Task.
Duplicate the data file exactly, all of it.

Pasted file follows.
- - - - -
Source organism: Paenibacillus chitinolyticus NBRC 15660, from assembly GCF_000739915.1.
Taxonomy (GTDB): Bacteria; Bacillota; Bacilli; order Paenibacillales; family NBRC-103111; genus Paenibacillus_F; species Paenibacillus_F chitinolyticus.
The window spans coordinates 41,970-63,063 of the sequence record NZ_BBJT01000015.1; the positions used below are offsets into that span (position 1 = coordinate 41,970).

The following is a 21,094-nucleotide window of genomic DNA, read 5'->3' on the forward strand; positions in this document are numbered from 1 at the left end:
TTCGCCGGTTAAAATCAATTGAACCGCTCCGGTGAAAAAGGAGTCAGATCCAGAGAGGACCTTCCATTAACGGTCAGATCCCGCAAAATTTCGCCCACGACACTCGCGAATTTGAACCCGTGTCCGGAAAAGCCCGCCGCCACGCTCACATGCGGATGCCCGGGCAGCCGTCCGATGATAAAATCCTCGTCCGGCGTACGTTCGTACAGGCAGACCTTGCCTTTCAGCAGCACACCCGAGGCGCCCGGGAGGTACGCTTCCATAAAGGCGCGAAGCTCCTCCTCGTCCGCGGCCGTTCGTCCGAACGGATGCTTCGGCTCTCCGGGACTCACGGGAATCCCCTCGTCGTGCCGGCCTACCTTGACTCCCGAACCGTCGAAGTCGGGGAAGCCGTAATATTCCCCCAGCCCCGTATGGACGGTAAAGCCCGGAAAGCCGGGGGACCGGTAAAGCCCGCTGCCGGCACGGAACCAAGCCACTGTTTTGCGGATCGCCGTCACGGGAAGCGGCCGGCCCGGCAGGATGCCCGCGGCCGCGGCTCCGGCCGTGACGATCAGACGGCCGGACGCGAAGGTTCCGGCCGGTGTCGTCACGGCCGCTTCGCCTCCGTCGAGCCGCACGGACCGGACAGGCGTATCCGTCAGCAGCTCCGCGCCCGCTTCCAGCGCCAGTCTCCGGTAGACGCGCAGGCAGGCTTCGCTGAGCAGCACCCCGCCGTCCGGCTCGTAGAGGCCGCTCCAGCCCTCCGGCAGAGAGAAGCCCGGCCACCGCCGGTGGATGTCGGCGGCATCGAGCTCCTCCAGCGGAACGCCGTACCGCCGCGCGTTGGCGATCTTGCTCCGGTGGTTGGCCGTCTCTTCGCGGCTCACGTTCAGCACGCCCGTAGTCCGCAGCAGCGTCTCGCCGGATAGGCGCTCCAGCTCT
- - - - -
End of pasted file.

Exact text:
Source organism: Paenibacillus chitinolyticus NBRC 15660, from assembly GCF_000739915.1.
Taxonomy (GTDB): Bacteria; Bacillota; Bacilli; order Paenibacillales; family NBRC-103111; genus Paenibacillus_F; species Paenibacillus_F chitinolyticus.
The window spans coordinates 41,970-63,063 of the sequence record NZ_BBJT01000015.1; the positions used below are offsets into that span (position 1 = coordinate 41,970).

The following is a 21,094-nucleotide window of genomic DNA, read 5'->3' on the forward strand; positions in this document are numbered from 1 at the left end:
TTCGCCGGTTAAAATCAATTGAACCGCTCCGGTGAAAAAGGAGTCAGATCCAGAGAGGACCTTCCATTAACGGTCAGATCCCGCAAAATTTCGCCCACGACACTCGCGAATTTGAACCCGTGTCCGGAAAAGCCCGCCGCCACGCTCACATGCGGATGCCCGGGCAGCCGTCCGATGATAAAATCCTCGTCCGGCGTACGTTCGTACAGGCAGACCTTGCCTTTCAGCAGCACACCCGAGGCGCCCGGGAGGTACGCTTCCATAAAGGCGCGAAGCTCCTCCTCGTCCGCGGCCGTTCGTCCGAACGGATGCTTCGGCTCTCCGGGACTCACGGGAATCCCCTCGTCGTGCCGGCCTACCTTGACTCCCGAACCGTCGAAGTCGGGGAAGCCGTAATATTCCCCCAGCCCCGTATGGACGGTAAAGCCCGGAAAGCCGGGGGACCGGTAAAGCCCGCTGCCGGCACGGAACCAAGCCACTGTTTTGCGGATCGCCGTCACGGGAAGCGGCCGGCCCGGCAGGATGCCCGCGGCCGCGGCTCCGGCCGTGACGATCAGACGGCCGGACGCGAAGGTTCCGGCCGGTGTCGTCACGGCCGCTTCGCCTCCGTCGAGCCGCACGGACCGGACAGGCGTATCCGTCAGCAGCTCCGCGCCCGCTTCCAGCGCCAGTCTCCGGTAGACGCGCAGGCAGGCTTCGCTGAGCAGCACCCCGCCGTCCGGCTCGTAGAGGCCGCTCCAGCCCTCCGGCAGAGAGAAGCCCGGCCACCGCCGGTGGATGTCGGCGGCATCGAGCTCCTCCAGCGGAACGCCGTACCGCCGCGCGTTGGCGATCTTGCTCCGGTGGTTGGCCGTCTCTTCGCGGCTCACGTTCAGCACGCCCGTAGTCCGCAGCAGCGTCTCGCCGGATAGGCGCTCCAGCTCT